While the squash is still warm scrape it with a fork to form strands, add the strands to the tomato mixture, and toss the mixture until it is combined. Divide the mixture between 2 bowls, sprinkle the remaining 1 tablespoon Parmesan over it, and garnish it with the additional basil.

Saturday, October 16, 2010

Kicked-Up Cornbread Mini-Muffins

No plain ol' cornbread for me anymore. Whip up a batch of your favorite recipe. (I'm partial to Jiffy myself.) And then add these things in before you pour into mini-muffin pans. Each variation lists ingredient amounts for a full 12 muffins; split in half or thirds if you'd like a taste of each in one sitting.

Orange-Rosemary Cornbread Mini-Muffins
Into one batch of cornbread batter, stir in:
3/4 teaspoon finely grated orange zest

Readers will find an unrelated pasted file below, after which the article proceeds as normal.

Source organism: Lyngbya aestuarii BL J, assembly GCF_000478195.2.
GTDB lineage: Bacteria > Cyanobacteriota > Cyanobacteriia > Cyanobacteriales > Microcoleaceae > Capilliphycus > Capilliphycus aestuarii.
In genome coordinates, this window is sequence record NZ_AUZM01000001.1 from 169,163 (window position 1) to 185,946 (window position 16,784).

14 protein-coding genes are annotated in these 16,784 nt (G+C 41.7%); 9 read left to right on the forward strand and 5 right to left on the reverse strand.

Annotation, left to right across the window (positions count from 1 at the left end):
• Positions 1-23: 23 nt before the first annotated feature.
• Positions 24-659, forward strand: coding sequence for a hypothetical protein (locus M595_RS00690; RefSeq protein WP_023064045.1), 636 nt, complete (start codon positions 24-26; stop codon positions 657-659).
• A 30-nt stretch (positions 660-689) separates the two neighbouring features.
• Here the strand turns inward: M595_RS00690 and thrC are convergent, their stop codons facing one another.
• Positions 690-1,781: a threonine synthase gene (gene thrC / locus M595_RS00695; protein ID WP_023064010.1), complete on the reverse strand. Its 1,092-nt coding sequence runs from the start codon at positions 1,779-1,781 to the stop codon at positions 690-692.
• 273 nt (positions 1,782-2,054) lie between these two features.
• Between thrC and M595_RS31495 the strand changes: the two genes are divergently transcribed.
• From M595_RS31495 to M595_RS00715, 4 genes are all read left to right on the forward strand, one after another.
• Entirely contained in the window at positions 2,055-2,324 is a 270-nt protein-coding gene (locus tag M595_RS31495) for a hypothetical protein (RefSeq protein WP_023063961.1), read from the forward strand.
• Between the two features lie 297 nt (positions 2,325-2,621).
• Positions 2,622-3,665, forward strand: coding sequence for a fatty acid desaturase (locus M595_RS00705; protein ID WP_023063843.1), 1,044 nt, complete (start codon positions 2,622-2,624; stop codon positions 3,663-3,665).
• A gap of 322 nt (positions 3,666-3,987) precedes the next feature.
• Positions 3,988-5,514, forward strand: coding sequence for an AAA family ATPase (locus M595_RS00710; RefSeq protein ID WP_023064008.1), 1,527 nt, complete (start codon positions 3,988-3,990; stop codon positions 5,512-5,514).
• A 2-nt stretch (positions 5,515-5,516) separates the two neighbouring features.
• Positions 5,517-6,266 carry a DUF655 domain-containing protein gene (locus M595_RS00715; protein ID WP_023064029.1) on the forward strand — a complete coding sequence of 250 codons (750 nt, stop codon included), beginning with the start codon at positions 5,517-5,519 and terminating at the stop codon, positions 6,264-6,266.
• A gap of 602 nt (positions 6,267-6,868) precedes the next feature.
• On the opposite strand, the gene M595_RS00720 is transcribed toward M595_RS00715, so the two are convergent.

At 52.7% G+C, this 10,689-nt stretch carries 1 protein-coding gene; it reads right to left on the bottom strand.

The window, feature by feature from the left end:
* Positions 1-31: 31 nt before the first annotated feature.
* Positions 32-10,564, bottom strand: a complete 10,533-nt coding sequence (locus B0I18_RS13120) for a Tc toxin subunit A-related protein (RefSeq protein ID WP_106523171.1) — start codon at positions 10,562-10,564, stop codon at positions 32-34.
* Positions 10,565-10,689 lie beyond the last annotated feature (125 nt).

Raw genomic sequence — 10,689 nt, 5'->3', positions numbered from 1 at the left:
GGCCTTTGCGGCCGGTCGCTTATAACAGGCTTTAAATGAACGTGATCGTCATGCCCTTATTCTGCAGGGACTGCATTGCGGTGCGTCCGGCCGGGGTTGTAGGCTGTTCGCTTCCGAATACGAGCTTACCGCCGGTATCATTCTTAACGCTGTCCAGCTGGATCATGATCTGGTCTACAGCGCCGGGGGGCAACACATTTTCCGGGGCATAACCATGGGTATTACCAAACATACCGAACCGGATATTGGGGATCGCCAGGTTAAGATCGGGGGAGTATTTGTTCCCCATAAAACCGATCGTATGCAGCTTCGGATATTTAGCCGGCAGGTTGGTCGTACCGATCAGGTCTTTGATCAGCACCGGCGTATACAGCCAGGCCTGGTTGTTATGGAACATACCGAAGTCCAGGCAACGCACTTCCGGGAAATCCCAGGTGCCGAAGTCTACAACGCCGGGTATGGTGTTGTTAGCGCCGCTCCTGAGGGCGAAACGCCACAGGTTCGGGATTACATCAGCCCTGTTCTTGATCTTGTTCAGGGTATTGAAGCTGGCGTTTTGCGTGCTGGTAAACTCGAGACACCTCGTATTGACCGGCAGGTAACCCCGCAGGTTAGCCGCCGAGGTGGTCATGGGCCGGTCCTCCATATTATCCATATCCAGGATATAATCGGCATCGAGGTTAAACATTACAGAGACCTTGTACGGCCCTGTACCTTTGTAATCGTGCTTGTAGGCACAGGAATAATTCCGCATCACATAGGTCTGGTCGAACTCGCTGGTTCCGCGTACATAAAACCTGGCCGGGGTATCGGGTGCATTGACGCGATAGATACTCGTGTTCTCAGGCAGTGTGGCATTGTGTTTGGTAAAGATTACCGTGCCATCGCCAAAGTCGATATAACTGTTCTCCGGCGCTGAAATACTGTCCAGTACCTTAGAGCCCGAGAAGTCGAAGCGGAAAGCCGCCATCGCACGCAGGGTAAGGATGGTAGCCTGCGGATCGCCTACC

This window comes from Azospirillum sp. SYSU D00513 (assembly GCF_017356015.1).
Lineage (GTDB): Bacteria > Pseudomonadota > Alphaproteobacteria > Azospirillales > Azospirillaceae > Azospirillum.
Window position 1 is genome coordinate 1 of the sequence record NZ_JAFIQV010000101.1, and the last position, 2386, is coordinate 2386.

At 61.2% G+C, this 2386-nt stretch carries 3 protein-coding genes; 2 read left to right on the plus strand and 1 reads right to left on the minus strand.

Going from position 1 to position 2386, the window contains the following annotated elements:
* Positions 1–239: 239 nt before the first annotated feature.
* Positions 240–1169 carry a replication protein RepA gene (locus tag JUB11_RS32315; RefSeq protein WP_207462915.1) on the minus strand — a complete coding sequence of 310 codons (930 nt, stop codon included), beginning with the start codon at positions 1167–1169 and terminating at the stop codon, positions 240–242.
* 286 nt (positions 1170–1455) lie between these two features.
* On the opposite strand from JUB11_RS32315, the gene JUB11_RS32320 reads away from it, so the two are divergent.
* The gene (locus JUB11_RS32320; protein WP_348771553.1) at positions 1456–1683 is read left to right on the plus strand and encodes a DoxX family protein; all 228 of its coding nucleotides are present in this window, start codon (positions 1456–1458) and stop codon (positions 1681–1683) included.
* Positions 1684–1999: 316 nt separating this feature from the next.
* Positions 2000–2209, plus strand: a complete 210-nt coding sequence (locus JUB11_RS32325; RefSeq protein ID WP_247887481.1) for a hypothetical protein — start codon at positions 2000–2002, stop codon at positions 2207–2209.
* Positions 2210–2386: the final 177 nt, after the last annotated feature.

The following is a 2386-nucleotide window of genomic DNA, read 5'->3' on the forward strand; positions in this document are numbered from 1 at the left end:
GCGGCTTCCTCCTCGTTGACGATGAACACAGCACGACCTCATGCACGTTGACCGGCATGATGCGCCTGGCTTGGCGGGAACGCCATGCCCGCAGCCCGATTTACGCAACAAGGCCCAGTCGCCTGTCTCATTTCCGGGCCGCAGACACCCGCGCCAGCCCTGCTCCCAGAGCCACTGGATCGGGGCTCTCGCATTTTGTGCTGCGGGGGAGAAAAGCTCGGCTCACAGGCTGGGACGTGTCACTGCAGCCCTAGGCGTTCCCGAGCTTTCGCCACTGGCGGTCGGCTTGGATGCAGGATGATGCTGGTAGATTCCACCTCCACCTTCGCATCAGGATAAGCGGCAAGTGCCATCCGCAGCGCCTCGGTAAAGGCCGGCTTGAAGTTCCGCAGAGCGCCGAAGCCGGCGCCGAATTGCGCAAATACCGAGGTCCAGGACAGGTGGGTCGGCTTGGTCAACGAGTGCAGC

3/4 teaspoon finely chopped fresh rosemary
3/4 teaspoon freshly ground pepper

Bake as directed.

Jalapeño-Cheddar Cornbread Mini-Muffins
Into one batch of cornbread batter, stir in:
1 tablespoon finely chopped jalapeño chile
1 cup grated cheddar cheese

Bake as directed.

Caramelized Onion-Bacon Cornbread Mini-Muffins
Into one batch of cornbread batter, stir in:
1/2 cup caramelized onions
4 strips cooked bacon, broken into small pieces

Bake as directed.

Friday, October 15, 2010

Slow Cooker Sweet and Spicy Country Pork Ribs

I love my time in the kitchen, but I also love my vacations from the kitchen. A recipe like this one--utilizing the faithful Crock Pot--gives you a delicious main course with a minimum of time and effort.

Sweet and Spicy Country Ribs
Makes four servings.

1 small onion, finely chopped (1/2 cup)
1/2 cup ketchup
1/2 cup cider vinegar
1/4 cup brown sugar
1 tablespoon kosher salt